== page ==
EPA's Report on the Environment
Childhood Cancer Incidence
The term “cancer” is used to characterize diseases in which abnormal cells divide without control. A cancerous cell loses its ability to regulate its own growth, control cell division, and communicate with other cells. If left unchecked, cancer cells can invade nearby tissues and can spread through the bloodstream and lymphatic system to other parts of the body (NCI, 2004). The cellular changes caused by cancer cells are complex and occur over a period of time. This may be accelerated in children. The classification of cancers in children differs from the classification used for adult cancers. The International Classification of Childhood Cancer classifies childhood cancer based on tumor morphology rather than, as for adults, the site of the tumor (Steliarova-Foucher et al., 2005).
As stated by NCI (2008), “The causes of childhood cancers are largely unknown. A few conditions, such as Down syndrome, other specific chromosomal and genetic abnormalities, and ionizing radiation exposures, explain a small percentage of cases.” Environmental exposures have long been suspected of increasing the risk of certain childhood cancers. Researchers continue to examine environmental influences on childhood cancer (
This indicator presents incidence rates for childhood cancers from 1973 to 2011 using data collected through the National Cancer Institute’s Surveillance, Epidemiology, and End Results (SEER) Program. The SEER Program collects and publishes cancer incidence and survival data from 18 population-based cancer registries, including state, central, metropolitan, and Alaska Native registries, which cover approximately 28 percent of the U.S. population (NCI, 2011).
What the Data Show
In general, overall childhood (ages 0-19 years) cancer incidence for the U.S. has increased slightly between 1973 and 2011 (Exhibit 1), increasing over time from an age-adjusted incidence rate of 13.8 per 100,000 in 1973 to a high of 17.9 per 100,000 in 2011. From 1973 to 2011, males generally had higher childhood cancer incidence rates than females. In 2011, females and males age 0-19 years had overall incidence rates of 17.1 and 18.6 cases per 100,000, respectively. Whites consistently had higher rates than blacks from 1973 to 2011. In 2011, whites and blacks had overall incidence rates of 19.5 and 13.0 cases per 100,000, respectively (Exhibit 1).
Exhibit 2 presents the age-adjusted incidence rates for the top 10 cancers among children 0-19 years of age in 2011, and shows incidence rate trends for these 10 cancers between 1973 and 2011. In general, there are no clearly identifiable temporal trends in rates among any of the top 10 cancers over the reported time period. In 2011, leukemia continued to be the most frequently diagnosed cancer in children age 0-19 years (4.6 cases per 100,000) followed by brain and other nervous system cancers (2.9 cases per 100,000). The incidence rates of Hodgkin’s lymphoma, cancer of the soft tissue including heart, and non-Hodgkin’s lymphoma are all very similar, with rates of 1.3, 1.2, and 1.1 cases per 100,000, respectively. Incidence rates for the remaining top 10 sites range from 0.6 to 1 case per 100,000, and include cancers of the thyroid, bones and joints, neuroblastoma, kidney and renal pelvis, and Wilms tumor.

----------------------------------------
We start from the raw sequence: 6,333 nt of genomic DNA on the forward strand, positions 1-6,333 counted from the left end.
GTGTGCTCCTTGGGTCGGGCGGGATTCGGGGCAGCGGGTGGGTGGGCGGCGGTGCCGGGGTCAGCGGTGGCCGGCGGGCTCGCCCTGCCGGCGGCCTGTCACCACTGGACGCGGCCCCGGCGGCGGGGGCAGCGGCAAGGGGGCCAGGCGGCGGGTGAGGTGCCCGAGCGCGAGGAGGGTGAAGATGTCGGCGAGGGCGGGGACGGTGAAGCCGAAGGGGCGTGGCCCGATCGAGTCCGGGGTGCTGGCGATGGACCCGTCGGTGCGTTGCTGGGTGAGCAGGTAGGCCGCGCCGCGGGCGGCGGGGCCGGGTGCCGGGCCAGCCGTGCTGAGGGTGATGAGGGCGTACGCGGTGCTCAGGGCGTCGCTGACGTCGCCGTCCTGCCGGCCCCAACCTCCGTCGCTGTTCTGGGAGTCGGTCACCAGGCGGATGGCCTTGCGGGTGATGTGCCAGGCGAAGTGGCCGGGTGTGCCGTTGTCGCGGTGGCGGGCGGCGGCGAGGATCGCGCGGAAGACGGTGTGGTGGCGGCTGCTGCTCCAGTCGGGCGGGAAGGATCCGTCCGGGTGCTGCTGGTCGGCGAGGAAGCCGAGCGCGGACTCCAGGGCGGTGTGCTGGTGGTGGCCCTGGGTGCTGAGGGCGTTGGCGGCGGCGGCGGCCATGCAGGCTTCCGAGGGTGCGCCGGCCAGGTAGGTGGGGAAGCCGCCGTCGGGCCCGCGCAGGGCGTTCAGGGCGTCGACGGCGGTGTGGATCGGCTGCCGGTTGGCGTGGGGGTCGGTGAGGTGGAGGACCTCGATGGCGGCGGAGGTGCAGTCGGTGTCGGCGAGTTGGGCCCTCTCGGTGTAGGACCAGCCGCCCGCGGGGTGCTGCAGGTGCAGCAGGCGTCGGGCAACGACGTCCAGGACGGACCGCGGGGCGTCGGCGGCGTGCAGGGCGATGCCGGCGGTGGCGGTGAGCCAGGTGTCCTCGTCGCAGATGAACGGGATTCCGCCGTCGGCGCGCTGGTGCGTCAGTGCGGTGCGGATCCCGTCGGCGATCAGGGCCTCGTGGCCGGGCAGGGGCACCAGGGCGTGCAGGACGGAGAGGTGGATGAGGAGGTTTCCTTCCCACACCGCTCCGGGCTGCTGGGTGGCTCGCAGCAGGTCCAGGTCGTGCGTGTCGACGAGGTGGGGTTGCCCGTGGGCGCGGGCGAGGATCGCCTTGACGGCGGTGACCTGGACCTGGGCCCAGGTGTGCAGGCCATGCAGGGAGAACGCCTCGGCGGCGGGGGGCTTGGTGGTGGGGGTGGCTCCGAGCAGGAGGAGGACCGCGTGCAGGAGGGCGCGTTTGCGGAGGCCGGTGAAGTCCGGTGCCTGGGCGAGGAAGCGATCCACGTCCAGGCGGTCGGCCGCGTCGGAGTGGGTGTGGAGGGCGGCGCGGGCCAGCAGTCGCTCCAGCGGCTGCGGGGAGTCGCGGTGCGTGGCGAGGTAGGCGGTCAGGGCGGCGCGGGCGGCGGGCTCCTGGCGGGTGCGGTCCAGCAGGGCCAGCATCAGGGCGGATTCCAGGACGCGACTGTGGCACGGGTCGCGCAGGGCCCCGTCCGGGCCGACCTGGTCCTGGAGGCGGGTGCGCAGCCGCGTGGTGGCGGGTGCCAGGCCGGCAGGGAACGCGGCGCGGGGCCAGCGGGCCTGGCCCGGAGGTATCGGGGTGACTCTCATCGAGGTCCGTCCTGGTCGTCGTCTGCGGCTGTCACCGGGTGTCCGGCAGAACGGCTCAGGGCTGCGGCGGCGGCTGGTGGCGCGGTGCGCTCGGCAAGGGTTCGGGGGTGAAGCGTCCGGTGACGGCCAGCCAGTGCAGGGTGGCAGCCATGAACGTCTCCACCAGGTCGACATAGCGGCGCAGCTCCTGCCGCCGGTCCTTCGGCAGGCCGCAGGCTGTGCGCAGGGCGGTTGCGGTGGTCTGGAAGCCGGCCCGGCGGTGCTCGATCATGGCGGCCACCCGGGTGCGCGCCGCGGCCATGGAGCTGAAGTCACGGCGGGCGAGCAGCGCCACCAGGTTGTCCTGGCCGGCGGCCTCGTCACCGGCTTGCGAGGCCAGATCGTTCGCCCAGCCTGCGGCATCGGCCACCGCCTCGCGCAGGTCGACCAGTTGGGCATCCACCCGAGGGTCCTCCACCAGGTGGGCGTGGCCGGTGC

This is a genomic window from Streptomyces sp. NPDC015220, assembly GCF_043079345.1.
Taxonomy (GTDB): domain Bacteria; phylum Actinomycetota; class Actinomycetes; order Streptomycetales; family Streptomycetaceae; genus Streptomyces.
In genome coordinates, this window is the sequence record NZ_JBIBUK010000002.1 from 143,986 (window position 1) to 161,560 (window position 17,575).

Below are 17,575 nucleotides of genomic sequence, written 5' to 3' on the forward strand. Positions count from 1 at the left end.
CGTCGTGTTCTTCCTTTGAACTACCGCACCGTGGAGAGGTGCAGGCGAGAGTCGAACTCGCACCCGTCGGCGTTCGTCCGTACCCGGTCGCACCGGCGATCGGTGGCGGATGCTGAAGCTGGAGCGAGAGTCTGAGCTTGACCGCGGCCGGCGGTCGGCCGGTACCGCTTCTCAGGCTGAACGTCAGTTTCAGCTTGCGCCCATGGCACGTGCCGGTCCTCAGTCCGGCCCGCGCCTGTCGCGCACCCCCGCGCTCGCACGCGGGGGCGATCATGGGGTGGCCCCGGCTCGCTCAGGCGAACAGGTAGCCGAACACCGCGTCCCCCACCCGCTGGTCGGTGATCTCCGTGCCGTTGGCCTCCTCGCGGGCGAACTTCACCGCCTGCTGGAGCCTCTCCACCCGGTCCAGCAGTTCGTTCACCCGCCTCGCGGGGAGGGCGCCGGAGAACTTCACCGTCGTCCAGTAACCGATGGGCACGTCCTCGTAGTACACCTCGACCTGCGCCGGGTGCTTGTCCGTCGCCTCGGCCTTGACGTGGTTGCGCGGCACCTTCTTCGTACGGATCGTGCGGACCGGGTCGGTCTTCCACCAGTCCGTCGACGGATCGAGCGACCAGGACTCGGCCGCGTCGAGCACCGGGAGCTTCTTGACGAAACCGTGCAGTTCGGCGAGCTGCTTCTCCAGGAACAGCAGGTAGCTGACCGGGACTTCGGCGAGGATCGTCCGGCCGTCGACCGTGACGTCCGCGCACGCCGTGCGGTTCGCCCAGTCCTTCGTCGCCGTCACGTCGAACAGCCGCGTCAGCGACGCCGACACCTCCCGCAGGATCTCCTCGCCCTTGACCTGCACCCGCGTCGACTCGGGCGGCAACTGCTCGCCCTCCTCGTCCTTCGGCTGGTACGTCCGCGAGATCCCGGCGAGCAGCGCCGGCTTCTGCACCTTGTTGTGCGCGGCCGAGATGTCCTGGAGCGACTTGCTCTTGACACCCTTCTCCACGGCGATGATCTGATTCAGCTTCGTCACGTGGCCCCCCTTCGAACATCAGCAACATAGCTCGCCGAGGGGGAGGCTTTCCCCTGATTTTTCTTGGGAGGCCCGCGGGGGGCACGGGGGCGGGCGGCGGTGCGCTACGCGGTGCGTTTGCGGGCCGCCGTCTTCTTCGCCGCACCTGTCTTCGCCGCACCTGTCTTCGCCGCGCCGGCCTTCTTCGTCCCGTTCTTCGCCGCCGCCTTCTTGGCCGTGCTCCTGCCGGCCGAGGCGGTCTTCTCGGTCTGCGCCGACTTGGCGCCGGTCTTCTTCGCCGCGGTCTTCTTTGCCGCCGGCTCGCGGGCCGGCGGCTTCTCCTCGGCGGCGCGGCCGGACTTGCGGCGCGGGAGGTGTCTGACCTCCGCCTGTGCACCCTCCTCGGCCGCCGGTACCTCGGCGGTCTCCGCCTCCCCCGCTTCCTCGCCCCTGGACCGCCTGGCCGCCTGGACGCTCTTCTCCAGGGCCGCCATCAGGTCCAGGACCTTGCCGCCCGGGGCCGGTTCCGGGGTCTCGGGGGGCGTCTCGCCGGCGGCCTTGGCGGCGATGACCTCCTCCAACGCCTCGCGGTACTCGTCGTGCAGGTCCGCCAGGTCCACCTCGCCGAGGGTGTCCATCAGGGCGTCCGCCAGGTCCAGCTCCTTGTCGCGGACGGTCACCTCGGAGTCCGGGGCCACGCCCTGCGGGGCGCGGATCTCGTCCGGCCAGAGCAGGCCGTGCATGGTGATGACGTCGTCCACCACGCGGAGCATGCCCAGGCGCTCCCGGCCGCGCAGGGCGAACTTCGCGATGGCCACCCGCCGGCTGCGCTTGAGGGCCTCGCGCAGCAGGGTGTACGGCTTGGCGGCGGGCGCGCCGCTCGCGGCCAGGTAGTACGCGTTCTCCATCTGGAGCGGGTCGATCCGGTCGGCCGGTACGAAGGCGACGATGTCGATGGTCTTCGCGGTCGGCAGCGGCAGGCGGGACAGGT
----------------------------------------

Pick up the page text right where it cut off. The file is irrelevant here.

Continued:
- SEER data cover approximately 28 percent of the U.S. population, though it is designed to be representative of the entire U.S. population.
- Incidence data generated from SEER are updated annually. There may be changes in the numerator (e.g., revised counts of newly identified cases) or denominator (e.g., revised population counts) numbers that result in small changes in the overall incidence rates for the same year, depending on when a query is run within the SEER database. For example, the SEER database queried in 2009 generating incidence rates for the year 2000 may provide different incidence rates than the database queried in 2008 for the year 2000.
Cancer incidence data for this indicator were obtained by querying the National Cancer Institute’s SEER Program database through its Cancer Query System (CanQues) (
For More Information
- National Cancer Institute Surveillance Epidemiology and End Results (SEER)
- CDC Childhood Cancer Information
- EPA: America's Children and the Environment
- This indicator relates to the ROE question on Disease and Conditions
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